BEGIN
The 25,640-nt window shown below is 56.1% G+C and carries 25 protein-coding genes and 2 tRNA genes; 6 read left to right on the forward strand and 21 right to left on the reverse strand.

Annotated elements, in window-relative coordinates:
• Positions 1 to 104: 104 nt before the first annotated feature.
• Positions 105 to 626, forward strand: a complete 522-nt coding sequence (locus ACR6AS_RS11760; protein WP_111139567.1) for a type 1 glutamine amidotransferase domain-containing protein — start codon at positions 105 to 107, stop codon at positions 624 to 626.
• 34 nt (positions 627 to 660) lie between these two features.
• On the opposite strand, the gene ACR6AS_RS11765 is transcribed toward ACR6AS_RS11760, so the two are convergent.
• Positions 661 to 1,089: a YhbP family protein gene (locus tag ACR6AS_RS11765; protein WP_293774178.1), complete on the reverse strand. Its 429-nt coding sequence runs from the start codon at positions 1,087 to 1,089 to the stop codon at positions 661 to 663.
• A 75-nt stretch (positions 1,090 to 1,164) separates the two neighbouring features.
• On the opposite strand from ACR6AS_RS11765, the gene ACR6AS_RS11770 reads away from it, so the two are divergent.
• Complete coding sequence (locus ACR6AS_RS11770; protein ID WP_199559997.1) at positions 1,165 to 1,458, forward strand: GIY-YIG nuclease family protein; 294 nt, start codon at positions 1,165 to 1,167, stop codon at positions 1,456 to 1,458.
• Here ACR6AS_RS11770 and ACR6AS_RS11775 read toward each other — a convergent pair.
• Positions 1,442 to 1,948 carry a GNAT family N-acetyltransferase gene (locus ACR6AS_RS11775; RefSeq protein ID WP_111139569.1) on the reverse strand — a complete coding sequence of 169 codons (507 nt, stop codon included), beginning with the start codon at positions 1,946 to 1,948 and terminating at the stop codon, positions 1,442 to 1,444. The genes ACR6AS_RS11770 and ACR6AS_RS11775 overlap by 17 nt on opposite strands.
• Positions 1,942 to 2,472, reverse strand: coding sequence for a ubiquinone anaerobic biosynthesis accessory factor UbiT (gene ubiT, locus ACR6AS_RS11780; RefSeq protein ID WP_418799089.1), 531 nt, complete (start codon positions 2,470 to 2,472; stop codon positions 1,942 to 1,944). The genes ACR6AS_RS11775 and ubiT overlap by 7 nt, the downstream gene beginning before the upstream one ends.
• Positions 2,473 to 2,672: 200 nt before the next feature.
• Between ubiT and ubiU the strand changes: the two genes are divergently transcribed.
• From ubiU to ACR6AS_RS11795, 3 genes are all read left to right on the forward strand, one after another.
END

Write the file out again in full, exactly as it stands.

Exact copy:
The 25,640-nt window shown below is 56.1% G+C and carries 25 protein-coding genes and 2 tRNA genes; 6 read left to right on the forward strand and 21 right to left on the reverse strand.

Annotated elements, in window-relative coordinates:
• Positions 1 to 104: 104 nt before the first annotated feature.
• Positions 105 to 626, forward strand: a complete 522-nt coding sequence (locus ACR6AS_RS11760; protein WP_111139567.1) for a type 1 glutamine amidotransferase domain-containing protein — start codon at positions 105 to 107, stop codon at positions 624 to 626.
• 34 nt (positions 627 to 660) lie between these two features.
• On the opposite strand, the gene ACR6AS_RS11765 is transcribed toward ACR6AS_RS11760, so the two are convergent.
• Positions 661 to 1,089: a YhbP family protein gene (locus tag ACR6AS_RS11765; protein WP_293774178.1), complete on the reverse strand. Its 429-nt coding sequence runs from the start codon at positions 1,087 to 1,089 to the stop codon at positions 661 to 663.
• A 75-nt stretch (positions 1,090 to 1,164) separates the two neighbouring features.
• On the opposite strand from ACR6AS_RS11765, the gene ACR6AS_RS11770 reads away from it, so the two are divergent.
• Complete coding sequence (locus ACR6AS_RS11770; protein ID WP_199559997.1) at positions 1,165 to 1,458, forward strand: GIY-YIG nuclease family protein; 294 nt, start codon at positions 1,165 to 1,167, stop codon at positions 1,456 to 1,458.
• Here ACR6AS_RS11770 and ACR6AS_RS11775 read toward each other — a convergent pair.
• Positions 1,442 to 1,948 carry a GNAT family N-acetyltransferase gene (locus ACR6AS_RS11775; RefSeq protein ID WP_111139569.1) on the reverse strand — a complete coding sequence of 169 codons (507 nt, stop codon included), beginning with the start codon at positions 1,946 to 1,948 and terminating at the stop codon, positions 1,442 to 1,444. The genes ACR6AS_RS11770 and ACR6AS_RS11775 overlap by 17 nt on opposite strands.
• Positions 1,942 to 2,472, reverse strand: coding sequence for a ubiquinone anaerobic biosynthesis accessory factor UbiT (gene ubiT, locus ACR6AS_RS11780; RefSeq protein ID WP_418799089.1), 531 nt, complete (start codon positions 2,470 to 2,472; stop codon positions 1,942 to 1,944). The genes ACR6AS_RS11775 and ubiT overlap by 7 nt, the downstream gene beginning before the upstream one ends.
• Positions 2,473 to 2,672: 200 nt before the next feature.
• Between ubiT and ubiU the strand changes: the two genes are divergently transcribed.
• From ubiU to ACR6AS_RS11795, 3 genes are all read left to right on the forward strand, one after another.